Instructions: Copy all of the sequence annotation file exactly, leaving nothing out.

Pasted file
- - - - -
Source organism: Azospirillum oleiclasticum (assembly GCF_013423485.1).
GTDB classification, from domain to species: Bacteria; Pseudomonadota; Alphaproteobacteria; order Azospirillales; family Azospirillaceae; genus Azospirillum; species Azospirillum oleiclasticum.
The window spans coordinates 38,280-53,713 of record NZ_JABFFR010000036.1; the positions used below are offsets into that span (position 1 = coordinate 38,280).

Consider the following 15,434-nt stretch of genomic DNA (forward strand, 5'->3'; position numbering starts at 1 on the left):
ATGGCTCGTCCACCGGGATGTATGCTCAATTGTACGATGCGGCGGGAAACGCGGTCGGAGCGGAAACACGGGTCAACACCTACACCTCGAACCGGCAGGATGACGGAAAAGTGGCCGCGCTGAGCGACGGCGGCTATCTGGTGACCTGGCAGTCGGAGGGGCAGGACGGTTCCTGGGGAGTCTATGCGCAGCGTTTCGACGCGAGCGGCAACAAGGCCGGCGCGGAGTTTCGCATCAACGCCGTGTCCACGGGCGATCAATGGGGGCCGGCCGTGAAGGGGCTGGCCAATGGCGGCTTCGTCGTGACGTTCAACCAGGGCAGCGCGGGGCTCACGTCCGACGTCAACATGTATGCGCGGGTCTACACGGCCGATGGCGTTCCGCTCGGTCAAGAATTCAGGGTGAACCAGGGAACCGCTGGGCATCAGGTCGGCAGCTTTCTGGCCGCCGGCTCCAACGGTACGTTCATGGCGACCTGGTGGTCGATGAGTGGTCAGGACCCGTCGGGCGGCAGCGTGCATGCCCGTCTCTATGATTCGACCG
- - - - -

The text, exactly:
Source organism: Azospirillum oleiclasticum (assembly GCF_013423485.1).
GTDB classification, from domain to species: Bacteria; Pseudomonadota; Alphaproteobacteria; order Azospirillales; family Azospirillaceae; genus Azospirillum; species Azospirillum oleiclasticum.
The window spans coordinates 38,280-53,713 of record NZ_JABFFR010000036.1; the positions used below are offsets into that span (position 1 = coordinate 38,280).

Consider the following 15,434-nt stretch of genomic DNA (forward strand, 5'->3'; position numbering starts at 1 on the left):
ATGGCTCGTCCACCGGGATGTATGCTCAATTGTACGATGCGGCGGGAAACGCGGTCGGAGCGGAAACACGGGTCAACACCTACACCTCGAACCGGCAGGATGACGGAAAAGTGGCCGCGCTGAGCGACGGCGGCTATCTGGTGACCTGGCAGTCGGAGGGGCAGGACGGTTCCTGGGGAGTCTATGCGCAGCGTTTCGACGCGAGCGGCAACAAGGCCGGCGCGGAGTTTCGCATCAACGCCGTGTCCACGGGCGATCAATGGGGGCCGGCCGTGAAGGGGCTGGCCAATGGCGGCTTCGTCGTGACGTTCAACCAGGGCAGCGCGGGGCTCACGTCCGACGTCAACATGTATGCGCGGGTCTACACGGCCGATGGCGTTCCGCTCGGTCAAGAATTCAGGGTGAACCAGGGAACCGCTGGGCATCAGGTCGGCAGCTTTCTGGCCGCCGGCTCCAACGGTACGTTCATGGCGACCTGGTGGTCGATGAGTGGTCAGGACCCGTCGGGCGGCAGCGTGCATGCCCGTCTCTATGATTCGACCG